Photograph: Flickr user diosthenese
Time Out says
Posted: Thu Mar 20 2014
In 1974, oil magnate J Paul Getty opened a museum of his holdings in a faux villa in Malibu, based on the remains of the Villa dei Papiri in Herculaneum. Derision from critics and ridicule from art experts followed, but no matter—the Getty grew into a beloved local attraction. In 1997, the decorative arts and paintings were moved to the Getty Center, and the villa was closed for conversion into a museum for Getty's collection of Mediterranean antiquities. When it reopened in 2006, part-restored and part-transformed by architects Jorge Silvetti and Rodolfo Machado, the press was rather kinder.
There are roughly 1,200 artifacts on display at any one time, dated between 6,500 BC and 500 AD, and organized under such themes as Gods and Goddesses and Stories of the Trojan War. If you're a novice, start in the Timescape room (numbered as room 113), where a wall-mounted frieze maps the different civilizations along with the art and statuary they created.
You could easily spend a few hours idly wandering through the galleries, but some exhibits really stand out. In room 101C, look for an amazing Greek perfume container that dates back to around 400 BC: it's incredibly elegant and, despite its age, entirely intact. Room 101 holds a collection of disparate items relating to Greek gods, among them a 2,500-year-old monumental statue of Aphrodite in limestone and marble, and some delicate painted oil jars. The outlandish, stag-spouted drinking horn in room 105 is gloriously absurd. And in room 108 stands a 1,900-year-old statue of Hercules, a real alpha-male figure that reputedly inspired Getty to built the museum in the design of a Roman villa.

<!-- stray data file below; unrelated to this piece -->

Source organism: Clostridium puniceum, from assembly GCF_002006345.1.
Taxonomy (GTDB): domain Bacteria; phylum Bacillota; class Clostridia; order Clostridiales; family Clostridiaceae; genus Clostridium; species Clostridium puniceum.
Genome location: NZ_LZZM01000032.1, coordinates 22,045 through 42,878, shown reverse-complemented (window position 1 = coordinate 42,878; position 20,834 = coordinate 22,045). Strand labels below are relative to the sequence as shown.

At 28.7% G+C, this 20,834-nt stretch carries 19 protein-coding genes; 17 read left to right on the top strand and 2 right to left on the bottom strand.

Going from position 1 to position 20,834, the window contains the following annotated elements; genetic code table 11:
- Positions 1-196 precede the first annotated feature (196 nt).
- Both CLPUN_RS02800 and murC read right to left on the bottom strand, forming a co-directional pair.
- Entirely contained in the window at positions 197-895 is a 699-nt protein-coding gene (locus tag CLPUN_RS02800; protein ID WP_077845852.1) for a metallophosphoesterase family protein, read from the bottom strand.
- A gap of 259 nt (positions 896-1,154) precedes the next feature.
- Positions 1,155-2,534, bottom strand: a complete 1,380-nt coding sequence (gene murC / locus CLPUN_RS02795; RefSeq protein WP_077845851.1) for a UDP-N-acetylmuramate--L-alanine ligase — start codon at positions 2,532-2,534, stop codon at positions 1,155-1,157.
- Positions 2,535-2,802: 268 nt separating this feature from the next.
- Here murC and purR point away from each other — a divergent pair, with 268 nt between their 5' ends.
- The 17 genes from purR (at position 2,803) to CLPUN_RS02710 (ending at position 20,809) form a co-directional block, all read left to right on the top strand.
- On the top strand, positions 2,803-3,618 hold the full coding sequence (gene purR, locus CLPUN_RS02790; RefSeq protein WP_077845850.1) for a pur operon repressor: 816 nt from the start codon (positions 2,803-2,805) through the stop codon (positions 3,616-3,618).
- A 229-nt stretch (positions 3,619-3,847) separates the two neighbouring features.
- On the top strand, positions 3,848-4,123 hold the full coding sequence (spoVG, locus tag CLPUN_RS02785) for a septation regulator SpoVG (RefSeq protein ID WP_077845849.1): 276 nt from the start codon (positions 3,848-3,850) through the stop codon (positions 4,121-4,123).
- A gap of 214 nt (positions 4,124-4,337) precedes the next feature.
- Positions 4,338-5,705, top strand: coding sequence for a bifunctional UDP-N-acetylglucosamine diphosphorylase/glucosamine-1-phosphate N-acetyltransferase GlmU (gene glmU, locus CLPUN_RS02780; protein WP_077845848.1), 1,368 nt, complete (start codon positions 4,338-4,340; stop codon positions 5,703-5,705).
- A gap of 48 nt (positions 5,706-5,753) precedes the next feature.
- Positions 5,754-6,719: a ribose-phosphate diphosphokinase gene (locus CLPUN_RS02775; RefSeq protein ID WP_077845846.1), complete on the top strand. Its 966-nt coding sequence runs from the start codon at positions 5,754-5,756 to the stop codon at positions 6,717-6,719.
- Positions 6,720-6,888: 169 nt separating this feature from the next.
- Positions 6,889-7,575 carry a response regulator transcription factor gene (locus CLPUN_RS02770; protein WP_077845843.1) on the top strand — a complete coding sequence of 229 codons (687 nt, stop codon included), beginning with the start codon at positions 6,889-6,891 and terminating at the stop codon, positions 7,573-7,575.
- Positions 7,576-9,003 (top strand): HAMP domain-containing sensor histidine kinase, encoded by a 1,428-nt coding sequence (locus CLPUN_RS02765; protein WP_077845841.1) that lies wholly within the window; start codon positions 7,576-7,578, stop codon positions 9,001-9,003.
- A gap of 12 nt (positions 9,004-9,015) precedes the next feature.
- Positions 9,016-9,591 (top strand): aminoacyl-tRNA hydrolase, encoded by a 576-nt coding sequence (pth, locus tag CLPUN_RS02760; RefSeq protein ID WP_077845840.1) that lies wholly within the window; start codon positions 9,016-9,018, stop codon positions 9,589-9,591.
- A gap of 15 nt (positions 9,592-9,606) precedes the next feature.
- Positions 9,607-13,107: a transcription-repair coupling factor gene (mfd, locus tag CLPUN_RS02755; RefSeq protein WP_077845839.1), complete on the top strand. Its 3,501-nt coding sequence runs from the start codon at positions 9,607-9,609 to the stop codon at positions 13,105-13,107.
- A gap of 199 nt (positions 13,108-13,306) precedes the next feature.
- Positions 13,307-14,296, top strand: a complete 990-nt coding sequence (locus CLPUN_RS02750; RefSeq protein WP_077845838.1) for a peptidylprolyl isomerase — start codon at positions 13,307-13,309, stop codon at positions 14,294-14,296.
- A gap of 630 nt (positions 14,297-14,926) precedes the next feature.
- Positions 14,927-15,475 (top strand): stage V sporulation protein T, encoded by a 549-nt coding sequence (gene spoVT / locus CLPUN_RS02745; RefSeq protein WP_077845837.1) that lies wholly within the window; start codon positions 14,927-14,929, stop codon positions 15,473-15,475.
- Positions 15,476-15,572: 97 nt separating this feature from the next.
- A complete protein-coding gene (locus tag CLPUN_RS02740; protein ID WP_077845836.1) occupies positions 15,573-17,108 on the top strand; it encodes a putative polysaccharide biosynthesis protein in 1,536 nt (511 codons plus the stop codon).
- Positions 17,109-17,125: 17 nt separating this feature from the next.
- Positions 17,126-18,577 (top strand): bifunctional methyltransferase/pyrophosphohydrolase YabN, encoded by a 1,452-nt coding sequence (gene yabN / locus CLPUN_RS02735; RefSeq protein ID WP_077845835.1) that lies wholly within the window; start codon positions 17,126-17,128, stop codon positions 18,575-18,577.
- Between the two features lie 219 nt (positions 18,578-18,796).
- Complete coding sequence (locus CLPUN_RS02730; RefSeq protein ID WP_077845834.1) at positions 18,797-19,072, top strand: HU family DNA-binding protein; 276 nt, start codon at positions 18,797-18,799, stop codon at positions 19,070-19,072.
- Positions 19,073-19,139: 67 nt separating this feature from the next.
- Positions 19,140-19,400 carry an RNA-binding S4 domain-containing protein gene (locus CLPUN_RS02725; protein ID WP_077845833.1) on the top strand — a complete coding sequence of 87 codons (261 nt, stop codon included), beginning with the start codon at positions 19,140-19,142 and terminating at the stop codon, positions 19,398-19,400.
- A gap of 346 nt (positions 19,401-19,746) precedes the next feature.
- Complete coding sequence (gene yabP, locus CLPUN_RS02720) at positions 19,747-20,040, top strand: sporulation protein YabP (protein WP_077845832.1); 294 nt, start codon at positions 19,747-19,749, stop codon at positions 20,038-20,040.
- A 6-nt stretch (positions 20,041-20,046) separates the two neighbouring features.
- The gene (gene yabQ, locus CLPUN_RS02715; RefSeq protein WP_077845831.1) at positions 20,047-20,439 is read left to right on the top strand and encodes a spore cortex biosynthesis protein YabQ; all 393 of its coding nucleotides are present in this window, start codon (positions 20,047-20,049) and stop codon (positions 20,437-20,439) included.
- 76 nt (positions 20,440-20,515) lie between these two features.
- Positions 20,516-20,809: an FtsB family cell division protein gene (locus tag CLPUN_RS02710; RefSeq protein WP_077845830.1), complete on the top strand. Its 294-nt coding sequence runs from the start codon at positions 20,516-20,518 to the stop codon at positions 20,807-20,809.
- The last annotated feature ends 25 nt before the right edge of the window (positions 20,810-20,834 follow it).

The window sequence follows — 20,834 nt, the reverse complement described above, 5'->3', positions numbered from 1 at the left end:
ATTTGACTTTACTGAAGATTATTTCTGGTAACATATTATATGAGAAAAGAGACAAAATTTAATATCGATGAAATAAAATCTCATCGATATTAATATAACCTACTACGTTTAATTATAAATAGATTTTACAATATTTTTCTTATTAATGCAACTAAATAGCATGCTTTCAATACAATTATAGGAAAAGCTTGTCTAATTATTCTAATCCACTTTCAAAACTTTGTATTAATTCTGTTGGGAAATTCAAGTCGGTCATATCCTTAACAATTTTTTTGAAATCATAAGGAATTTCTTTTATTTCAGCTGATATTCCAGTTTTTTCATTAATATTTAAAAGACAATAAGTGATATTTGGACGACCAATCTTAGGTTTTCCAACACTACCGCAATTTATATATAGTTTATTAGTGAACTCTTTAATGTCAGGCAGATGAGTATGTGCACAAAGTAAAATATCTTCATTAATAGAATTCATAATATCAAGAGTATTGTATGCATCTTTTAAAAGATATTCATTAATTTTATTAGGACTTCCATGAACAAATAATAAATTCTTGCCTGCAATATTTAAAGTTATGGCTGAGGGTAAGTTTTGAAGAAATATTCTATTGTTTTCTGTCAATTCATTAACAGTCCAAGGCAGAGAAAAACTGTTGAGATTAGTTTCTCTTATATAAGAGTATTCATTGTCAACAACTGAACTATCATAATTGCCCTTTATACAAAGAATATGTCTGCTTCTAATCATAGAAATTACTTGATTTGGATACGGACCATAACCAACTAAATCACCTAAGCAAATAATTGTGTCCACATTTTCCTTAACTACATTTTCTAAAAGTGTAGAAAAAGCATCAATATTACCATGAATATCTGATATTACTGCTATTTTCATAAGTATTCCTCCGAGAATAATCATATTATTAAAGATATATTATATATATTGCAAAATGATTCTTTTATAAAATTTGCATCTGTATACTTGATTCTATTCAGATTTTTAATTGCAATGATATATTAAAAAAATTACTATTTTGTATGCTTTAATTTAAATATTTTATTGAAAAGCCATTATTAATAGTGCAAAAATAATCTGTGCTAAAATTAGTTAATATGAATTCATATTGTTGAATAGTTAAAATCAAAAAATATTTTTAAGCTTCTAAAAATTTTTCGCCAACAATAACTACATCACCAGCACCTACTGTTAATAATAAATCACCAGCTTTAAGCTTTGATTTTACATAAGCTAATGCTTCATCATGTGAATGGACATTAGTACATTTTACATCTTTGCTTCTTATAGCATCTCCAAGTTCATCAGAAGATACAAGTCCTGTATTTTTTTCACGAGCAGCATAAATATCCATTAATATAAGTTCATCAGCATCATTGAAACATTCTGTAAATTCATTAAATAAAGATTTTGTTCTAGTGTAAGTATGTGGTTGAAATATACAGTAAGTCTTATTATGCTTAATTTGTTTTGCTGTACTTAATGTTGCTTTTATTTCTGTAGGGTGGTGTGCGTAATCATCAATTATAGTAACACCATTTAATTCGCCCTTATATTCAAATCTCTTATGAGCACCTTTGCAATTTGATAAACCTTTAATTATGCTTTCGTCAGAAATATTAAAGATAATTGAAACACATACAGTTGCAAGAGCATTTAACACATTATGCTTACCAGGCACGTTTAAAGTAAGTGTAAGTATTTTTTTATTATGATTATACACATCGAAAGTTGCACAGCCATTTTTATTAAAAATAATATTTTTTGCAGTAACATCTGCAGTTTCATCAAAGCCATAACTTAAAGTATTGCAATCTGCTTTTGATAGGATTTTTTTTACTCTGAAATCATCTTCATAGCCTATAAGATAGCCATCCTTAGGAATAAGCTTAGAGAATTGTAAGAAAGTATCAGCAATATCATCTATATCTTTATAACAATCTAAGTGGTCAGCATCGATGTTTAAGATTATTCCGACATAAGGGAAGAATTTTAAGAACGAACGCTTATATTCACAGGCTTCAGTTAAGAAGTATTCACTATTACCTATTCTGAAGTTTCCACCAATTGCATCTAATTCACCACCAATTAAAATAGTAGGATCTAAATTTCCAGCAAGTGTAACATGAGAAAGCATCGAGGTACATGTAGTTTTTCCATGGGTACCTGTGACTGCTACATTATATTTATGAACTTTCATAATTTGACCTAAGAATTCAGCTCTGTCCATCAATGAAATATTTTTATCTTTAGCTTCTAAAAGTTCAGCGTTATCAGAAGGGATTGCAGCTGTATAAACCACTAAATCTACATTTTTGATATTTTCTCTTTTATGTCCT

Upstairs, room 217 holds an eerie limestone statue of a Cypriot fertility goddess from around 3,000 BC, her six toes implying superhuman qualities. In room 213, there's a vivid table support depicting two griffins going head to head as they devour a fallen doe. But the highlight is room 212, where you'll find some intricate Roman gems and coins alongside an unnerving miniature skeleton cast in bronze.
The site also holds conservation laboratories, seminar rooms and a research library, plus temporary exhibitions. Note, though, that you'll need to book a timed ticket (free) in order to visit the museum: walk-ins aren't accepted. At peak times, be sure to book well in advance; try and book your ticket for early in the morning in order to beat the crowds.